Bed Bugs on Clothes – How to Get Rid of Them
The only thing worse than finding bed bugs in your mattress is finding them in your clothes! These tiny pests like to hide in the creases of cushions and wood paneling, and this includes your drawers and closets.
Luckily, getting rid of bed bugs on clothes is relatively simple, and can be done without the use of pesticides or poisons.
Bed Bug on Clothes
Bed bugs are hard to spot. At their largest, they are only ¼ of an inch long. They have flat bodies that can easily squeeze into tight spaces, making them difficult to catch. They can crawl into your chest of drawers, your closet, and nearly any hiding spot they can fit into.
If you rummage through your clothing and find small, brownish, oval-like insects scurrying toward the cracks and crevices, you may be dealing with bed bugs. They are other tell-tale markers as well, such as black dust-like particles and reddish stains.
However, getting rid of bed bugs that have made their home in clothing is far easier than getting rid of ones inside of furniture or electrical appliances. You can isolate your clothes by sealing them in a plastic bag and kill any remaining bed bugs on your body with a hot shower.
But before you can eliminate these tiny blood-suckers, you must first be able to identify them accurately. More difficult, is finding and identifying their eggs.
What Do Bed Bug Eggs Look like on Clothes?
Bed bug eggs look like white droplets, barely bigger than the head of a pin. They can easily be misidentified as crumbs, dust, dirt, or pollen.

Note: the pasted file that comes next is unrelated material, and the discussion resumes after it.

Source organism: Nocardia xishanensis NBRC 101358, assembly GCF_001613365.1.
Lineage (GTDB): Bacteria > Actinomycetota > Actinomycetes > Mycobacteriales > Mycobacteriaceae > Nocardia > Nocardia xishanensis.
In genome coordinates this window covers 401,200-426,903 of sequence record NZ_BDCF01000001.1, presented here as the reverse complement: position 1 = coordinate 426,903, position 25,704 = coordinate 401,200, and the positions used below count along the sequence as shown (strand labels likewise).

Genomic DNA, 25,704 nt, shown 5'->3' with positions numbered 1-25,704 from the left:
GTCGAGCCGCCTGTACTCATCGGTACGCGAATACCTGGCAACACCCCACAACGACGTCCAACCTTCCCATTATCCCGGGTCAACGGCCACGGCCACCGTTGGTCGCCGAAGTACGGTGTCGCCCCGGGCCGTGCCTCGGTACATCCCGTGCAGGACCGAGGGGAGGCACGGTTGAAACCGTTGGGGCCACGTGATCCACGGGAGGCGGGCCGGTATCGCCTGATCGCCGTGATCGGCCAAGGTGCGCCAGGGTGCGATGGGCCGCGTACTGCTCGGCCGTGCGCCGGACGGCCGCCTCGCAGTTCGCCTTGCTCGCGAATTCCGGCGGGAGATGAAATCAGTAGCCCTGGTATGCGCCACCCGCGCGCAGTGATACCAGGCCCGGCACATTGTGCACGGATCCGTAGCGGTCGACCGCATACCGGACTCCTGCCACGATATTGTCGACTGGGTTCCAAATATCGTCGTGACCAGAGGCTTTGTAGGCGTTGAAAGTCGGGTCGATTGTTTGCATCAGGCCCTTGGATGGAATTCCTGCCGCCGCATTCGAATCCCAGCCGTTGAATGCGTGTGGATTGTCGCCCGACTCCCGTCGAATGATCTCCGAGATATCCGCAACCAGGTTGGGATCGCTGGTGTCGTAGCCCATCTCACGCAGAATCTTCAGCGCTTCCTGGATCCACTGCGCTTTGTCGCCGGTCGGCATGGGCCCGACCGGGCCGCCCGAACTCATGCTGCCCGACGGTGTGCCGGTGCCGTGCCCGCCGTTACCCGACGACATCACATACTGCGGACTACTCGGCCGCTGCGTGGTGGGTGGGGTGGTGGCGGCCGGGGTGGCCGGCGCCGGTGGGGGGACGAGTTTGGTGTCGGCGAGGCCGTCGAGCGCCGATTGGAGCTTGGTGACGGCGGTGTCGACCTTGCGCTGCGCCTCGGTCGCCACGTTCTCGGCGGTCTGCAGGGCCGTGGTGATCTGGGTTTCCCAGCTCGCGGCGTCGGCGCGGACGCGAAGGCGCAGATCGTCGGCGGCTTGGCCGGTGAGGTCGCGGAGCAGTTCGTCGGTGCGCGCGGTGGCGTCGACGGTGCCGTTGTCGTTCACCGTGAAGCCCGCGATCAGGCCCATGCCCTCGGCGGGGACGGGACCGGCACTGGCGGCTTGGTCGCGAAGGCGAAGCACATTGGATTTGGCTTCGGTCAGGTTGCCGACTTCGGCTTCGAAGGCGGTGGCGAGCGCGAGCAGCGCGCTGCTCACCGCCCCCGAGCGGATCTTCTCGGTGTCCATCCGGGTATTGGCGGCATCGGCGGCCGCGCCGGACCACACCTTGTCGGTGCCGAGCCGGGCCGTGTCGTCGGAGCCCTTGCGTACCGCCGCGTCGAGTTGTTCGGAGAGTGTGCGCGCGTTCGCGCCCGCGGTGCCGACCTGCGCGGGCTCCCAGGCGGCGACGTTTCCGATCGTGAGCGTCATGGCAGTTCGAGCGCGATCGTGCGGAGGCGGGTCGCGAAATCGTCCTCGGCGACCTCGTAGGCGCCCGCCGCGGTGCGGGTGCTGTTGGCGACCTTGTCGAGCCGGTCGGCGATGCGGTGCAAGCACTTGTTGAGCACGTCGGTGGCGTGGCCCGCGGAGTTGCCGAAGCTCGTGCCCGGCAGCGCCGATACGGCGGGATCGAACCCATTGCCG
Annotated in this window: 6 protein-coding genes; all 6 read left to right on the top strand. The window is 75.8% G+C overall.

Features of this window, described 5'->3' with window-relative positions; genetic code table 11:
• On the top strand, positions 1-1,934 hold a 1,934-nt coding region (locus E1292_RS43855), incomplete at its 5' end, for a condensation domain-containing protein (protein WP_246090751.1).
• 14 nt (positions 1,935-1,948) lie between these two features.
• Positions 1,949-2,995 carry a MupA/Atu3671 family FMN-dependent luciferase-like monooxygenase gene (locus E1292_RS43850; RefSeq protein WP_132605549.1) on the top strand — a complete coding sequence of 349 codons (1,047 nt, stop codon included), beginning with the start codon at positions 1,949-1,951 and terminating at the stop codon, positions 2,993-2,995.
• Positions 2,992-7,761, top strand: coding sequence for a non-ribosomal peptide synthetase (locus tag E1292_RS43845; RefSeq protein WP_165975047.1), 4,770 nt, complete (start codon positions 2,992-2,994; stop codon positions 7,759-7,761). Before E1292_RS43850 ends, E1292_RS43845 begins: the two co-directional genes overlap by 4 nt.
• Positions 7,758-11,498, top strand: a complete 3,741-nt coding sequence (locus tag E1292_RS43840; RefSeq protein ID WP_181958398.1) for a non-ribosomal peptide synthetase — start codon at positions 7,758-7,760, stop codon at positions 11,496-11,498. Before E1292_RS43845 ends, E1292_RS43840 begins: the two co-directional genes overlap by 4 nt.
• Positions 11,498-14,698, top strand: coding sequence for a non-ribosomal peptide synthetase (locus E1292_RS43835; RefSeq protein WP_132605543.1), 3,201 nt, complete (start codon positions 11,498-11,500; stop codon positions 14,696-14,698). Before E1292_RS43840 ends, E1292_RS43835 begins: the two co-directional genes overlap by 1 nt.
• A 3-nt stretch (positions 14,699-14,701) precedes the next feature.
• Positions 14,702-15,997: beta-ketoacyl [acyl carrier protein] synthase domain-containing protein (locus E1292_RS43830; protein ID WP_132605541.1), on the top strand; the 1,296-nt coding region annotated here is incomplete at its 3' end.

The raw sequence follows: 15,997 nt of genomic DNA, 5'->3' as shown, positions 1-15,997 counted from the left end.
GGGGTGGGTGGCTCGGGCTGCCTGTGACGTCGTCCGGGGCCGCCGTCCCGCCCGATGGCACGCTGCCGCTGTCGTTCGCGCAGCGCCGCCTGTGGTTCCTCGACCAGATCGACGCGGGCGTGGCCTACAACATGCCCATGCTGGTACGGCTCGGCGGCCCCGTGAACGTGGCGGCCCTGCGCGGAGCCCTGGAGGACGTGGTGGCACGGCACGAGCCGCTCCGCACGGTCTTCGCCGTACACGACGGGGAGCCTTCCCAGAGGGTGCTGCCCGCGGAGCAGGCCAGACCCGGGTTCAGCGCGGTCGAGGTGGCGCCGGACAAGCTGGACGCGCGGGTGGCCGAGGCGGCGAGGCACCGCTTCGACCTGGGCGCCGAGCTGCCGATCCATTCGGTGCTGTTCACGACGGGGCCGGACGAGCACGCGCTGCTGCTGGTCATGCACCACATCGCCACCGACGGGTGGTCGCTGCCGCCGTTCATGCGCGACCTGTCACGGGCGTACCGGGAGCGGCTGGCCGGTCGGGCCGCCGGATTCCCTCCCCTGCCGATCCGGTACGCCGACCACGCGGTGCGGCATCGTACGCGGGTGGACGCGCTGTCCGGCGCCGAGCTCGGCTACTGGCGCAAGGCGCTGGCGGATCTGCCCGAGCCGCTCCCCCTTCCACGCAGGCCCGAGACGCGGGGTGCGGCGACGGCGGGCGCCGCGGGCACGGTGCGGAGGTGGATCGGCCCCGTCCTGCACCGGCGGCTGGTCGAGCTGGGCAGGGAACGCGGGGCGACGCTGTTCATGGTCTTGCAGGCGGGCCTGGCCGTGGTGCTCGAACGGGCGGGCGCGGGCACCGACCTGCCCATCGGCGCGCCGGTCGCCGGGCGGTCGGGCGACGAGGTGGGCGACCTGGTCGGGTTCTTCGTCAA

Black or dark clothing will show bed bug eggs far better than light-colored clothing. White dots with a blackish center may be bed bug eggs that were laid more than five days ago. Be especially wary of these, as they are closer to hatching than solid white eggs.
Getting Rid of Bed Bug Eggs on Clothes
Destroying the bed bug eggs on your clothes is a simple three-step process. Firstly, you need to:
- Identify. You need to be sure that you’re dealing with a bed bug infestation, and not a cockroach or carpet beetle issue.
Secondly, you need to:
- Isolate. Put all your affected clothing into airtight containers or large trash bags. Be sure that they are sealed tightly.
And lastly, you need to:
- Eliminate. High-heat environments are toxic for both bed bugs and bed bug eggs. Placing your clothing into a clothes dryer on high heat for 90 minutes or more is sufficient to kill all eggs and adults.
Getting Rid of Bed Bug Stains on Clothes
Once you’ve gotten rid of the bed bugs and their eggs, you may be facing several stains on your clothing. Reddish stains occur when adult bed bugs are crushed to death. Black stains result from bed bug excrement.
Erasing these stains from your clothing is a mixed bag, at best. You see, applying heat will only cause these stains to settle into the fabric of your clothing, making them difficult if not impossible to repair.
Cold water, primarily when used with small amounts of hydrogen peroxide, can help to make stains vanish. But this trick is best applied early-on, and most bed bug infestations aren’t even noticed until they’ve gotten rather large, which takes time.
In addition to using heat to kill bed bugs and their eggs, you can also choose to freeze your clothing for several days up to two weeks. While this is an inconvenient option in terms of time, it is a far-more clothing friendly option if you’re dealing with stains.
Using the freeze-and-cold-water approach is the safest way to get rid of bed bugs and their stains!
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